Paintings of Allard L'Olivier
The paintings in the Institute of Tropical Medicine were done by Fernand Allard L'Olivier (or 'FALO', the acronym by which Allard L'Olivier signs his paintings). They were made for the 1930 World's Fair in Antwerp and afterwards came to the Institute of Tropical Medicine. Currently, a number of paintings hang in the clinic and some in the main administrative building.
The series depicts the crossing of Lake Kivu, on the border between Rwanda and Congo. The painter departs at sunrise from Bukavu and sails past fields in full bloom and a procession of bearers. He braves the daily whirlwind and attends a folk dance. In the evening, he moors in Bobendana Bay.
FALO belonged to the Africanists, an art movement of the late 19th and early 20th centuries related to Orientalism.
These artists knew Africa through local travels and depicted the indigenous people in all their beauty and with an emphasis on ethnic differences. The Africanists ignored the influence of Western civilisation. For them, Africa was black, not white. Despite their admiration for Africans, the work of the Africanists was often part of colonial propaganda.
Drawing on the book Orientalism (1978) by Edward W. Said, one could argue that the work of the Africanists represents an essentialist rather than an idealised body of thought. African peoples are portrayed as 'noble savages' and reduced to an exotic essence.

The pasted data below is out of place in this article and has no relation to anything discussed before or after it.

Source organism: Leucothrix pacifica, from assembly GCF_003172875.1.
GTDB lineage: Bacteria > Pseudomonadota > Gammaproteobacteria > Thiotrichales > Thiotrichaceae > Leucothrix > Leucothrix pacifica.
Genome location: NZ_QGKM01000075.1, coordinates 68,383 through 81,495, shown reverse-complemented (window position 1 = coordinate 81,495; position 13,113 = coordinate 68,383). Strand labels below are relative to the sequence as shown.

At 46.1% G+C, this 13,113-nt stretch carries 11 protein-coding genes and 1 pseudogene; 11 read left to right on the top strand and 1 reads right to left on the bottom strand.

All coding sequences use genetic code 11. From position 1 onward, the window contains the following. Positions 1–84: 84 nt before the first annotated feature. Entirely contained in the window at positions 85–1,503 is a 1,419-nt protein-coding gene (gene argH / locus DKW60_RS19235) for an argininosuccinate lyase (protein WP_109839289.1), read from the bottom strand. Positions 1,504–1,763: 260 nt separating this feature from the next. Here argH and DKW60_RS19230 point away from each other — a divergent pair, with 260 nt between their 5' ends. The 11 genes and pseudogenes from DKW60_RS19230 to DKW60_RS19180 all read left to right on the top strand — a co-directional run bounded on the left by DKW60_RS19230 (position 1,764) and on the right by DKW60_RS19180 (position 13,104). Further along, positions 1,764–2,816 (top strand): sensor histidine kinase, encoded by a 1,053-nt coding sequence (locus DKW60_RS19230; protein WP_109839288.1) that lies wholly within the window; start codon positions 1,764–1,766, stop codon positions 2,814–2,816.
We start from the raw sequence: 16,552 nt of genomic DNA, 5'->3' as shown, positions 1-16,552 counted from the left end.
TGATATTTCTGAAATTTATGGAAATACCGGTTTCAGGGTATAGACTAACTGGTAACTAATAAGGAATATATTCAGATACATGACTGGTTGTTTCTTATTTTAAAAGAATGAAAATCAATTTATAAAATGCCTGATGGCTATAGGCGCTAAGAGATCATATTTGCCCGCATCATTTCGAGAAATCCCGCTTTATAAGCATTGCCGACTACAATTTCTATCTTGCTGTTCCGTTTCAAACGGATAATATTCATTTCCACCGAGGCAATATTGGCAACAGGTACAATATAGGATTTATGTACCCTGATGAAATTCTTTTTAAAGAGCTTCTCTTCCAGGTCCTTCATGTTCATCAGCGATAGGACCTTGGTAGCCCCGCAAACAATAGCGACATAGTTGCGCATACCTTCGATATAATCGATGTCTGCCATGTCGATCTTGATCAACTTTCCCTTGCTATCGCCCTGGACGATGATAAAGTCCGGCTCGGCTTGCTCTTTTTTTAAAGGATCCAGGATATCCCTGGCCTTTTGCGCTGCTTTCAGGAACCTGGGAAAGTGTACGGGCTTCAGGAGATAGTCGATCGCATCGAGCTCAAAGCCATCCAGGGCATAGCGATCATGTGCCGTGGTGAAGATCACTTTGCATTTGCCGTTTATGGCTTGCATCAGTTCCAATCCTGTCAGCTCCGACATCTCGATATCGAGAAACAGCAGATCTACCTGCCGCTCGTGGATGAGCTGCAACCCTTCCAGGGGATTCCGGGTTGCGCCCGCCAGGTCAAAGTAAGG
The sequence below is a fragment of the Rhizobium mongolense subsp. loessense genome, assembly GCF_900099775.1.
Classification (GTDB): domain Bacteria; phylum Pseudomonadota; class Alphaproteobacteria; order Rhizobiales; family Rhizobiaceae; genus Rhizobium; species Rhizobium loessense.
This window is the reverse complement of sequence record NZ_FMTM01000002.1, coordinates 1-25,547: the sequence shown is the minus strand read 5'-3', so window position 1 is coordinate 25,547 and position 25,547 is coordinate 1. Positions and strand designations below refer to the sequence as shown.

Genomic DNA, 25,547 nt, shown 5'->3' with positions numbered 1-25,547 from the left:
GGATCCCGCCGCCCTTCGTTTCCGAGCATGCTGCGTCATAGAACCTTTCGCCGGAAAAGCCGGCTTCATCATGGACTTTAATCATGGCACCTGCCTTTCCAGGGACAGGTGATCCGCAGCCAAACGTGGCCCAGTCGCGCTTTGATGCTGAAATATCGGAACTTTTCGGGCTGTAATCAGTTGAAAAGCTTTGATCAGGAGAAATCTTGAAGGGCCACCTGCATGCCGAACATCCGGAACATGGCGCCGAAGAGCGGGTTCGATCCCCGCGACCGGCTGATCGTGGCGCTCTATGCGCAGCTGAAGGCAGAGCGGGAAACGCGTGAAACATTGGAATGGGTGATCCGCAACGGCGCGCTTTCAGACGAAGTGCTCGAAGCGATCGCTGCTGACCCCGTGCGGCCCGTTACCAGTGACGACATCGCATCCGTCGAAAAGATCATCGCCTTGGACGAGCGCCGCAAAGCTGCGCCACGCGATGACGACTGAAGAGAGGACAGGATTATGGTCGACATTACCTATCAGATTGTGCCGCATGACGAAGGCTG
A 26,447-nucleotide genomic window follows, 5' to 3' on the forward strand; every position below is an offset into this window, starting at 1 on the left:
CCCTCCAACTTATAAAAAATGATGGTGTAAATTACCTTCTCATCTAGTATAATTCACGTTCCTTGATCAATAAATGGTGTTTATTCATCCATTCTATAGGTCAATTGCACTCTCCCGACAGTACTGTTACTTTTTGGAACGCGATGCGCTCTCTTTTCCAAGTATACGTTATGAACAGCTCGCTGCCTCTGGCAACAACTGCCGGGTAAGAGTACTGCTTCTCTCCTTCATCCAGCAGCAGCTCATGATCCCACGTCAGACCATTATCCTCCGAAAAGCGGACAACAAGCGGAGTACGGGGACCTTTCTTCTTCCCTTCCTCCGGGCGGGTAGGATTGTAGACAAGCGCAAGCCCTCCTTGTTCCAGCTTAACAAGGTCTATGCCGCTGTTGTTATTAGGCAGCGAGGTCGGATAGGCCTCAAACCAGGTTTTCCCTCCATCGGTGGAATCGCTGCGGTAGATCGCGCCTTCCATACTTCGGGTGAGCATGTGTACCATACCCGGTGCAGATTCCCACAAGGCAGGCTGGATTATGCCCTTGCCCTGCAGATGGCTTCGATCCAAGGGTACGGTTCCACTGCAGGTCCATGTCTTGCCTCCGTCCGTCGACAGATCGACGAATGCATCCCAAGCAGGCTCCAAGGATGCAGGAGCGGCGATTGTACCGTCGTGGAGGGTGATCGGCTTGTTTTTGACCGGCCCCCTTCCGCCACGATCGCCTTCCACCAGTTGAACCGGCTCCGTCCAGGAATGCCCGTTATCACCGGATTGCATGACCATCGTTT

FALO and colonialism
Congo Free State was a colony under the personal rule of King Leopold II of Belgium from 1876 to 1908, in which rubber export in particular played a major role. Epidemics, famine and violence reduced the size of the Congolese population by an estimated several million. International pressure after the publication of the Casement Report forced Leopold II to cede the colony to the Belgian government. After the abuses in the colony had come to light, the Belgian state had the greatest interest in cleaning up the colony's dark image. The state set up a comprehensive propaganda machine. Belgians who had never been to Congo were presented with a positive, exotic ideal image. The fact that villages revolted and people lost their lives in the process was never shown.
The Congo Palace at the world exhibition
The paintings of FALO are part of this colonial propaganda. FALO had wanted to travel to Africa for a long time. In the late 1920s, he contacted the Ministry of Colonies and asked for their help in realising his ambitious trip. As an itinerant painter, he needed guides and logistical support to practice his art. In exchange, he offered them drawings and paintings. The government then commissioned him to produce the series of paintings that still decorate ITM today.
From his correspondence with family and friends, we can conclude that FALO cherished a deep love for Congo and the Congolese people. He always spoke respectfully about the Congolese and disapproved of the way Belgian colonials
Correspondence of Allard L'Olivier
" ... That day, at 8 o'clock, I will take the white train that will bring me to Madimba around 5 o'clock in the evening, I will stay with Van Lancker's brothers-in-law. What can I expect from these people? I suspect, sympathetic farmers from Avelgem, who will look at me with some fear and a bit of disdain and who will be very concerned about their wallet. Here, we end up either with swooning admirers, like Madame T. who wrote to André (I'll come back to that) or with loafers who pretend to be honest but spout the worst nonsense. Quinine acts differently according to the intellect of individuals. The black [person] is infinitely more sympathetic to me and if I spoke their language, I think my journey would be twice as interesting and fruitful."